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Why Neal Brown Isn’t Thrilled WVU Defense Leads Nation in Ball-Hawk Rate



WVU Football DB Beanie Bishop leading the WVU defense

Some may argue the secondary has been both a strength and weakness for the WVU defense this season. Others may say injuries have played a big role in the roller coaster ride for the unit. But regardless of anyone’s opinion and with most of the season in the books, West Virginia is leading the nation in a category that may make evaluating the secondary even more confusing.

Factoring in everything, and that means all of the good and the bad, WVU is sitting at the top spot in the country in something that on face value may seem like it means the secondary is doing its job.

West Virginia leads in what’s being called the “ball-hawk rate” for a defense, according to the calculation of the CFB Film Room. The “ball-hawk rate” calculates the percentage of pass attempts in which a defender makes a play on the ball. At 20%, there’s no better defense than the WVU defense at this. Notre Dame is just below at 19.7%. There are even some teams currently in position to make the College Football Playoff who are rank up there at this like category Florida State and Michigan.

But oddly enough, this is not something WVU head coach Neal Brown is too thrilled about. Why would a coach not want his defense to be leading a category that seems to be telling a story of being aggressive? The answer is actually pretty simple. To Brown, it suggests his defense has missed a lot of opportunities too.

Brown brought this up while talking about how the secondary played against BYU and the impact of cornerback Beanie Bishop during his weekly press conference on Monday.

“We had two interceptions that hit our hands. We gotta be able to catch those balls,” he said about missing chances while facing an inexperienced quarterback.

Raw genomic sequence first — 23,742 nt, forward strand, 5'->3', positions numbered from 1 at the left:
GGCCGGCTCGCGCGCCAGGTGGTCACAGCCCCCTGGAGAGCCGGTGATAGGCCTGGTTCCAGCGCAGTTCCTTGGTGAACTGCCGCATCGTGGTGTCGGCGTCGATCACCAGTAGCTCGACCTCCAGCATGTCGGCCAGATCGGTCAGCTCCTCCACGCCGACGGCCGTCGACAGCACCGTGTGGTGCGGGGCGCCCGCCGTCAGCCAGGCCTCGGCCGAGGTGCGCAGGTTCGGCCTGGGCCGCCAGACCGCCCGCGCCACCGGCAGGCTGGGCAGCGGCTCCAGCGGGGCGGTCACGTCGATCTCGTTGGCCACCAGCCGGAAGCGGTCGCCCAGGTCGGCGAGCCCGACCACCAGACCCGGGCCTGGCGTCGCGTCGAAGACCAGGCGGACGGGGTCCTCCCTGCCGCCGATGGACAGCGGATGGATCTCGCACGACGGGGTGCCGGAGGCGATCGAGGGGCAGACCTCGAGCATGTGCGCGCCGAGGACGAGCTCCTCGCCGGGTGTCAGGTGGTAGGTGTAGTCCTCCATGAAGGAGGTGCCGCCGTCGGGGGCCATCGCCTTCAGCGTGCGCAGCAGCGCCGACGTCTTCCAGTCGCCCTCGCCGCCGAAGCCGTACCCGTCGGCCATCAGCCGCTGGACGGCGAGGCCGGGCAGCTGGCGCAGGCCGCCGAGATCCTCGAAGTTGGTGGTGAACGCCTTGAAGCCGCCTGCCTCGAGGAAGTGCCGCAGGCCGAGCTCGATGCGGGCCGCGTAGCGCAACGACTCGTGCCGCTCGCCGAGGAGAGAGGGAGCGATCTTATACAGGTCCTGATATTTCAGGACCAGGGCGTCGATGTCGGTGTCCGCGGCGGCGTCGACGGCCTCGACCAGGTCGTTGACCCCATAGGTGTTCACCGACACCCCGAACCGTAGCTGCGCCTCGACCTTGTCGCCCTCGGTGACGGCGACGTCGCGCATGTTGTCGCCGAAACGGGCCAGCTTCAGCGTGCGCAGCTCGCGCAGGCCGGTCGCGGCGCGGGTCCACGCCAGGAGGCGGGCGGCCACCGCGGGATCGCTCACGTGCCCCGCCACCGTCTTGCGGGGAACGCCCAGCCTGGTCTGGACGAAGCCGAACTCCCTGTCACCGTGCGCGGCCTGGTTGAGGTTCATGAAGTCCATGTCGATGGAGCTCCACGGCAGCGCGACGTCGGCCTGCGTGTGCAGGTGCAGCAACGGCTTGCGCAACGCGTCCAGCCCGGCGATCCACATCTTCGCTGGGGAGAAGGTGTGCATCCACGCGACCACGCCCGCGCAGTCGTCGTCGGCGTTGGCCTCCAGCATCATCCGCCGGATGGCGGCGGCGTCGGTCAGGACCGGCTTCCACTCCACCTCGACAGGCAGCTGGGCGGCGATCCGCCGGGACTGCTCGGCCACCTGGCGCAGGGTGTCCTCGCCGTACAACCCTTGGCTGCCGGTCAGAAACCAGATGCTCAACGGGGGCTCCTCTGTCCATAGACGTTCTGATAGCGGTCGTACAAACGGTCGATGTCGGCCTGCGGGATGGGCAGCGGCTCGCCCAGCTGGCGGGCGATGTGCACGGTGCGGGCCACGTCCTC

As for Bishop, he’s been one of WVU’s best overall players all year. He’s showing what he can do a the Power Five level after feeling he was not put in a position to succeed last season with Minnesota. In addition to being a team leader, Bishop has recorded 46 total tackles and four interceptions so far. His next pick will move him into a tie for second in the entire country with several other players. And Bishop is within reach of having the most, an honor currently being held by Notre Dame’s Xavier Watts with seven.

Most importantly, Bishop’s interceptions have come at key moments, most notably in the Backyard Brawl win over Pitt and then two on the road at UCF. It’s not as if his picks are garbage time stats that haven’t mattered. And his presence has even been felt in games he hasn’t come up with a pick, most notably winning weekly awards for his play against BYU.

Beanie Bishop on WVU defense graphic

WVU Football Beanie Bishop Jr.

WVSN photo/Kelsie LeRose

However, Brown (kinda half joking and half serious) pointed out that leading in a category that says you, and the defense as a whole, have made the most plays on the ball also means you have dropped or missed other interceptions. To Brown, it’s clearly a “we should have even more turnovers if we are leading this category” type of feeling.

And while no one is going to pick off every single pass that they have a shot at, where West Virginia falls as a team in total interceptions is something that can certainly be improved upon. The Mountaineers have nine interceptions overall, which is tied with 13 other schools for 34th. WVU’s nine picks are seven behind Liberty’s 16 for the most in the FBS.

So not only does the WVU defense have only five interceptions beyond Bishop’s four, but the results do lend credence to Brown’s comments about the “ball-hawk rate” stat and why he believes it’s not exactly a category you want to lead in unless you are also leading in takeaways as well.

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